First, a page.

What’s the best thing for sunburn? There are no sunburn remedies that can help soothe skin affected by sunburn.
But there are a few things that can ease your suffering.1
Does an afternoon lazing in blazing sun mean you’ve spent an evening typing ‘best treatment for sunburn’ anxiously into Google?
Unfortunately, even the most loyal SPF users aren’t totally immune to the sun’s harmful rays.
In fact, according to the British Skin Foundation, 85% of Britons confess to suffering with sunburn three or more times in their lifetime.2
Preventing sunburn is obviously a priority, but if you get caught out this summer, here are some sunburn saviours that can soothe your red patches.
What happens to skin in the sun?
You already know too much exposure to the sun is harmful and can cause damage to your skin.
But do you understand what’s happening to your skin?
Before we delve into sunburn soothers, first we explain what causes sunburn.
First of all, it’s not the heat of the sun that causes sunburn. The damage is caused by too much exposure to ultraviolet (UV) radiation.
The UV rays from sunlight comes in two types: UVA and UVB. It’s UVB rays that cause sunburn.
Your skin produces a coloured pigment called melanin to protect you from these rays.
When exposed to sunlight, your skin produces more melanin. This causes your skin to darken (what we call a tan.)
But melanin can’t offer full defence from UVB rays. If your skin is exposed to more sun that it can manage, you can end up with sunburn.
The first sign of sunburn is usually your skin changing colour – anything from slightly pink to raging red.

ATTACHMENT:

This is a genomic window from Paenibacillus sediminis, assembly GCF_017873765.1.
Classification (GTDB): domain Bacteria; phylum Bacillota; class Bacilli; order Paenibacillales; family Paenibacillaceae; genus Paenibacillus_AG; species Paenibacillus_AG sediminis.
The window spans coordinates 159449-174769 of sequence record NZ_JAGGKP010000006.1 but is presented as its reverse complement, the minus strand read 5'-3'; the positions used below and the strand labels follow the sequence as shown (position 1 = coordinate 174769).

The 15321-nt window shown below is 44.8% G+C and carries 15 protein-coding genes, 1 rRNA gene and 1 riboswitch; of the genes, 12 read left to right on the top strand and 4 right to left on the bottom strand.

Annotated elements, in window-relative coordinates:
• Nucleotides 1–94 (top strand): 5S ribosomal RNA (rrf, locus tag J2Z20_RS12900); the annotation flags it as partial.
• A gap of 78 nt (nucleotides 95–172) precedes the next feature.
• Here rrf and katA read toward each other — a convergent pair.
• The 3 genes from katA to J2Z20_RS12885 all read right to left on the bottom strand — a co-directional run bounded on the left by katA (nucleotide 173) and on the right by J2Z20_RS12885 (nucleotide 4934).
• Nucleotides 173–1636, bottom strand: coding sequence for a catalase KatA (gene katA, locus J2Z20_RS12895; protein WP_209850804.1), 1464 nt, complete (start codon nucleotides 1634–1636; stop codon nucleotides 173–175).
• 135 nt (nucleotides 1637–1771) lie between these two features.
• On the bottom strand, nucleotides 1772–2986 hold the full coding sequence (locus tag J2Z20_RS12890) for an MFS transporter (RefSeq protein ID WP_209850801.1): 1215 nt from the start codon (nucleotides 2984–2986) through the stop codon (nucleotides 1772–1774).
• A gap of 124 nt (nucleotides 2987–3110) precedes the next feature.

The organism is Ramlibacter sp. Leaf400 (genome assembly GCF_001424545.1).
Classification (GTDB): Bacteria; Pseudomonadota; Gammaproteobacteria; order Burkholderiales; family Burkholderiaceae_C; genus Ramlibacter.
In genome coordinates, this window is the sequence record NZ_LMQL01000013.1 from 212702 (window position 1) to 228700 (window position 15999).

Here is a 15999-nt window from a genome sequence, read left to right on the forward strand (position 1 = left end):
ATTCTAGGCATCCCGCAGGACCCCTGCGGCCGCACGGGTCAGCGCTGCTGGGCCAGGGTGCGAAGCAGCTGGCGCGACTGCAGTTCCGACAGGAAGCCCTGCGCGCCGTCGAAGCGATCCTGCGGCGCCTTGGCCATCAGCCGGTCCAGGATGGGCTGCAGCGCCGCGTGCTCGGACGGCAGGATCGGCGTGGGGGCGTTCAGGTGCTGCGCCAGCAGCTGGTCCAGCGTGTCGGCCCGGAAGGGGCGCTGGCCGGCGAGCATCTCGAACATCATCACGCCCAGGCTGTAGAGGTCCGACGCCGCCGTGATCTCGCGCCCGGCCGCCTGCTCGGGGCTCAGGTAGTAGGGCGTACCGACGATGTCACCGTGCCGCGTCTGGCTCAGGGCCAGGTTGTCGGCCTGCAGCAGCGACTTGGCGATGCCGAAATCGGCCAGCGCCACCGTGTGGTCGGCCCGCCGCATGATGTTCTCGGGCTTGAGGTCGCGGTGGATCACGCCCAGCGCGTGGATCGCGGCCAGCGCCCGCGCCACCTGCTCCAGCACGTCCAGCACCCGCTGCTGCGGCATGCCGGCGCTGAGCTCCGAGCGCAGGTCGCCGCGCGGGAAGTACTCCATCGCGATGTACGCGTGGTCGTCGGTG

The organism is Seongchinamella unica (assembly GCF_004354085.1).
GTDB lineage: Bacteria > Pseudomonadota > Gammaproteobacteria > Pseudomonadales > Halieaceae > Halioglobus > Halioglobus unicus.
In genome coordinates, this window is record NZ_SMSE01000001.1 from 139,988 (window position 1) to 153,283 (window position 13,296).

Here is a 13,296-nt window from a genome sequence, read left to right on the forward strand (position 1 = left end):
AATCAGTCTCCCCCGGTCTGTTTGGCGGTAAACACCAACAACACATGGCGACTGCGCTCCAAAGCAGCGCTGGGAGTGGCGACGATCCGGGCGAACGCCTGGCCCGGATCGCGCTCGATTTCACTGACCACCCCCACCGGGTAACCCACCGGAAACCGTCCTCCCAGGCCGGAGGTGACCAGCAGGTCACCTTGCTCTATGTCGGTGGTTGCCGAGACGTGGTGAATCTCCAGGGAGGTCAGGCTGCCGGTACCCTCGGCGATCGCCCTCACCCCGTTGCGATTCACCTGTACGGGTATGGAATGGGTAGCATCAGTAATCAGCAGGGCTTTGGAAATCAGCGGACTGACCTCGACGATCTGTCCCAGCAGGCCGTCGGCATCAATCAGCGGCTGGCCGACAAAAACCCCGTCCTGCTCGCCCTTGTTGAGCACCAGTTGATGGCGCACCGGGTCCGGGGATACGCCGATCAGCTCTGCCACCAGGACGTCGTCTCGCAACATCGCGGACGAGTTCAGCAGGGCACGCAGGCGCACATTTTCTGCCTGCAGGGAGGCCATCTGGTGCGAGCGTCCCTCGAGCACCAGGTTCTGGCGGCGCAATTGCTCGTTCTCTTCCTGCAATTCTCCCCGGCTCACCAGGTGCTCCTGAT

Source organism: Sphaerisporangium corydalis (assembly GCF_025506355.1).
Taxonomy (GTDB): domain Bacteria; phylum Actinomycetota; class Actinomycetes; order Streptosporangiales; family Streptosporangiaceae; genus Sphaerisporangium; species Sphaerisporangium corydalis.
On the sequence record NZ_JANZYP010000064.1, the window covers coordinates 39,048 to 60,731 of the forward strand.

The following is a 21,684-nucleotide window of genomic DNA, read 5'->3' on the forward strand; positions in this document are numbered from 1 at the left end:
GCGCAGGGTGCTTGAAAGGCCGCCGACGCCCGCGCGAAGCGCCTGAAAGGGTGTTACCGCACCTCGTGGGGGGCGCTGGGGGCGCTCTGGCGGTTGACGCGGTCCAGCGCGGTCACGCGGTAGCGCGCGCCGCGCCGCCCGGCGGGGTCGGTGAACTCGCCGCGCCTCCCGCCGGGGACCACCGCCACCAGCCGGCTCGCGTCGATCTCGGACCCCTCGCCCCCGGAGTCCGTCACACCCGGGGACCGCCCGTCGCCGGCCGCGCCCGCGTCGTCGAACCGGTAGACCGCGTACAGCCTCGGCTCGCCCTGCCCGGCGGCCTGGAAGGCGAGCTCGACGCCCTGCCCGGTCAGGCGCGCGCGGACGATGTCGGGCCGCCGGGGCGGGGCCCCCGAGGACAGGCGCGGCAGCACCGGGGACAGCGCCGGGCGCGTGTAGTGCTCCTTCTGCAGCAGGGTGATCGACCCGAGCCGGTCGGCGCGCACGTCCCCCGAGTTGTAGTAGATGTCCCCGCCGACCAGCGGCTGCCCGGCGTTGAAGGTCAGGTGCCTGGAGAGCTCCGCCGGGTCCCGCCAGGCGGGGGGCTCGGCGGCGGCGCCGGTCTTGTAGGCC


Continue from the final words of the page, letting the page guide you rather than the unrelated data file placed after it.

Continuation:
The affected skin can also feel warm to the touch and sore.
Over subsequent days, the pain and redness reduce but can be replaced by itching, dryness, and peeling skin.
What’s good for sunburn?
Here are 4 things to do if you experience sunburn:3,4
Find some shade
As soon as you realise you’re getting burnt, the best thing for sunburn is to get out of the sun.
Go inside or find some shade, and drink plenty of water to prevent dehydration. And then continue your sunburn treatment.
Cool and calm the skin
To soothe the burning sensation, take a cool shower or bath to calm your skin.
Over the next few hours continue this cooling process, using a damp towel as a compress, or a bag of ice wrapped in a towel.
This drains the heat from the skin.
As well as soothing the sunburn, this can also help to reduce further redness.
To support the repair of the skin barrier as quickly as possible, hydration is essential. The use of aloe vera for sunburn is widely recommended.
The common plant extract is well known for being refreshing, hydrating, soothing and has antioxidant properties that can help soothe red, affected skin.5
You’ll probably find the best lotion for sunburn contains aloe vera as a key ingredient.
However, soy-based moisturisers can also offer effective sunburn relief.
Continue to use a sunburn cream for a few days to keep burnt areas moist and hydrated.
Prevent further sun damage
Cover your sunburn from direct sunlight and avoid exposure to sun until the skin is healed.
And wear a high factor SPF to help limit further damage to the skin.
A few things to avoid when you’re looking for sunburn remedies
How to treat sunburn is not only about the things you should do, it’s also about what to avoid.
First of all, although cooling the skin is important, resist the temptation to apply ice directly to the skin.
And pick your sunburn cream wisely. Some ingredients in moisturisers, such as fragrances, can further irritate sunburnt skin.